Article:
From the moment Josephine Langford was announced as the actor who would bring Tessa Young to life, fans of Anna Todd’s After series have welcomed her with open arms. “When I was cast, so many people told me that I looked more like Tessa than Tessa,” the actor told MTV News.
It is striking to actually talk to Langford after having been introduced to her on screen as the 18-year-old small-town girl she plays. In some ways, they’re distinct (Langford’s Australian accent is the dead giveaway) and in others, they’re exactly the same.
“I would like to think we’re both smart. We’re both driven. I think that when we get passionate about something, we get absorbed in it,” she suggested. But there’s something more innate that makes it feel like Tessa and Jo reside on the same plane — a deep, confident, comfortable sense of self — which is exactly the quality that made millions of fans fall for Tessa in the first place.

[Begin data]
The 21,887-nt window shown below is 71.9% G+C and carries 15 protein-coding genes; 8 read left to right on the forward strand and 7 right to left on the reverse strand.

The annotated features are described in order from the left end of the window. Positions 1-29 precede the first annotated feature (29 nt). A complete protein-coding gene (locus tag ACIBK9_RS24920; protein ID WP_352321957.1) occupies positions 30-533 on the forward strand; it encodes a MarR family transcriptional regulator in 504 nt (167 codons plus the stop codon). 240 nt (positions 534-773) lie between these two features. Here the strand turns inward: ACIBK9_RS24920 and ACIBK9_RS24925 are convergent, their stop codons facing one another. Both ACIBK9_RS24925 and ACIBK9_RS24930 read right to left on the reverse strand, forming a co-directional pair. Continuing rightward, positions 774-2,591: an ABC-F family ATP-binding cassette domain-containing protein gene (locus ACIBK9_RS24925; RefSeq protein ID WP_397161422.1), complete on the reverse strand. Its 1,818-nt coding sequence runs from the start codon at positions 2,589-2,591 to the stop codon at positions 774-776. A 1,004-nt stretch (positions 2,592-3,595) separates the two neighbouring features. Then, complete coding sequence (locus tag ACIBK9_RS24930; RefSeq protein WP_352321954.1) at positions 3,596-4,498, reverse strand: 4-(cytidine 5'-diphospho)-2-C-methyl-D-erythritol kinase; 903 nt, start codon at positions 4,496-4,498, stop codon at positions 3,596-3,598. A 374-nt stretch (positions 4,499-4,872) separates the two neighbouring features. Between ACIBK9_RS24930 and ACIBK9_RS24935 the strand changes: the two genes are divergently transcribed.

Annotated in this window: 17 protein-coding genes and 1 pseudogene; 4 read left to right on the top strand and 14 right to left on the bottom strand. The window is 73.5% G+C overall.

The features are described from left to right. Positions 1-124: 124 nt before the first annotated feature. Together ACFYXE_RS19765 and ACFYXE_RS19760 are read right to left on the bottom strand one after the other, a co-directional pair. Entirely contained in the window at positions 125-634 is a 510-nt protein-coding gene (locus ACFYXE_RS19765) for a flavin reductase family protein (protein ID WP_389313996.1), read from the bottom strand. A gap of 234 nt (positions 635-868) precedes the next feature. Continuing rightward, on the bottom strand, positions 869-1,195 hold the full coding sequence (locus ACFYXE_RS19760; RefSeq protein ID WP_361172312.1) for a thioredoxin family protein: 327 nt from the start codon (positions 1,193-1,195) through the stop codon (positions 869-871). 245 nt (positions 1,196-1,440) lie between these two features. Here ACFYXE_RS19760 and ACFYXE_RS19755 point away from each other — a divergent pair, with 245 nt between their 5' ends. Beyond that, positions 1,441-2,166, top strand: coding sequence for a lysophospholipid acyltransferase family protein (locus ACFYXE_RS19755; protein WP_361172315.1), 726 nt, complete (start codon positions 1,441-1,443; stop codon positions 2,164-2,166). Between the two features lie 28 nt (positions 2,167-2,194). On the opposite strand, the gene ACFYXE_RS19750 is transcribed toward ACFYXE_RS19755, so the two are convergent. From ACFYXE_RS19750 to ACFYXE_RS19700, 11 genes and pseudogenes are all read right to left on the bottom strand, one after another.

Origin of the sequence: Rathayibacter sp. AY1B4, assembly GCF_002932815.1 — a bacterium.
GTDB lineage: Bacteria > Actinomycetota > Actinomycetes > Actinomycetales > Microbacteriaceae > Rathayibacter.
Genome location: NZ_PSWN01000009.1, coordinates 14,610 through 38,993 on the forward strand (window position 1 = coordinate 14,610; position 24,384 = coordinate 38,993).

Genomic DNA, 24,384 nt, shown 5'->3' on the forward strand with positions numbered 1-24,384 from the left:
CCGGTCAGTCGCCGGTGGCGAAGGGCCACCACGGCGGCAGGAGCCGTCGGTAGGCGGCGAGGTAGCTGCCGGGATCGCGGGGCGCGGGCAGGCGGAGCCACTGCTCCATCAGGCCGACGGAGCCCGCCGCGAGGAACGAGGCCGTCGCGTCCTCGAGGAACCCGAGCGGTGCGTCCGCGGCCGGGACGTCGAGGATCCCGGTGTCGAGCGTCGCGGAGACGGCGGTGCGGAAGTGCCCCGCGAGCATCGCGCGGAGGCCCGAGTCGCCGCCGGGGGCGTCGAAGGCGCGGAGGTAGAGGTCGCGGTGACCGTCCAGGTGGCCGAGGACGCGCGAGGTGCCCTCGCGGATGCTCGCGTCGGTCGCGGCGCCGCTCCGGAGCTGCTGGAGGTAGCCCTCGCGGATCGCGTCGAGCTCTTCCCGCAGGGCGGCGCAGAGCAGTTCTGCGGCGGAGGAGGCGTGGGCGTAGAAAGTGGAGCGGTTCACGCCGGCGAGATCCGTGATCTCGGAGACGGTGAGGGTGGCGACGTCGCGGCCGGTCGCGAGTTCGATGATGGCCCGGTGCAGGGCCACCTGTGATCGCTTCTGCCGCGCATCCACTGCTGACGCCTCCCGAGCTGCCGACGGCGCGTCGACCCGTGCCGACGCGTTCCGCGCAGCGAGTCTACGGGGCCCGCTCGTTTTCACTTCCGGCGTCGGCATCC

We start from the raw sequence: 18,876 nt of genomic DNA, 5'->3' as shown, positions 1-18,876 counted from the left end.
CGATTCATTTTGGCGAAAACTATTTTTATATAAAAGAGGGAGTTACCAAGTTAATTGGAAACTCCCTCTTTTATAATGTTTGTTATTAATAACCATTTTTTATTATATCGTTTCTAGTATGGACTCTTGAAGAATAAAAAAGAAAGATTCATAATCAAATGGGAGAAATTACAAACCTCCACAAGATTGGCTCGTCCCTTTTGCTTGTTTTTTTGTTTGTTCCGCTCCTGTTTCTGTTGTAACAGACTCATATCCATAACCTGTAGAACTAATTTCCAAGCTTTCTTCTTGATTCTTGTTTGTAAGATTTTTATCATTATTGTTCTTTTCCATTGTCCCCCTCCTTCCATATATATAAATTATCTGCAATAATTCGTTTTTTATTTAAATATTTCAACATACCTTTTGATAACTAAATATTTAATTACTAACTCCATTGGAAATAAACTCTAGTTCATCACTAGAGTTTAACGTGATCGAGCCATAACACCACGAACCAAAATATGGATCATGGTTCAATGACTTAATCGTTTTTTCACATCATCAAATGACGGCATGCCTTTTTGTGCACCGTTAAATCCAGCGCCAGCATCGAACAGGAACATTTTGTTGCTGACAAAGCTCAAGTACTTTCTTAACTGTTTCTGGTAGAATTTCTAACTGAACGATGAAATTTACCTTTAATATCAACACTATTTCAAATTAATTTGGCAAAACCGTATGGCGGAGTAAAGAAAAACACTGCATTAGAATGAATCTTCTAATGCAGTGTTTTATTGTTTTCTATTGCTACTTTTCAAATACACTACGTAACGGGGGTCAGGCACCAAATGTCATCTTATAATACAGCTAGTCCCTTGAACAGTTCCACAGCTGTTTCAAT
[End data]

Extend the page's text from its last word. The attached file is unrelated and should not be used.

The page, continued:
What started as Harry Styles fanfiction quickly took on a life of its own as more readers found After on the self-publishing platform WattPad. The story inspired spin-off fanfic, with a community of fans fueling new stories, artwork, and roleplay Twitter accounts. Before long, Todd had sold the rights to the movie adaptation and snagged a book deal, which transformed the story she wrote largely on her phone into a five-book series.
But it wasn’t just Hardin Scott — the bad boy inspired by One Direction’s resident rockstar — that had fans swooning. It was the self-assured girl with a plan who uncharacteristically falls for him and slowly unravels the future she had envisioned for herself. Or, at least, the one her mom had envisioned for her and that she had been generally cool with.
That’s another difference between Tessa and the 21-year-old actor who portrays her. Whereas the character rebels against the safe path laid in front of her, Langford has been asserting hers for her entire life. “I was always the kid who was putting on plays, and so, I have no idea how to describe it,” she said. “I just have always wanted to be an actor.”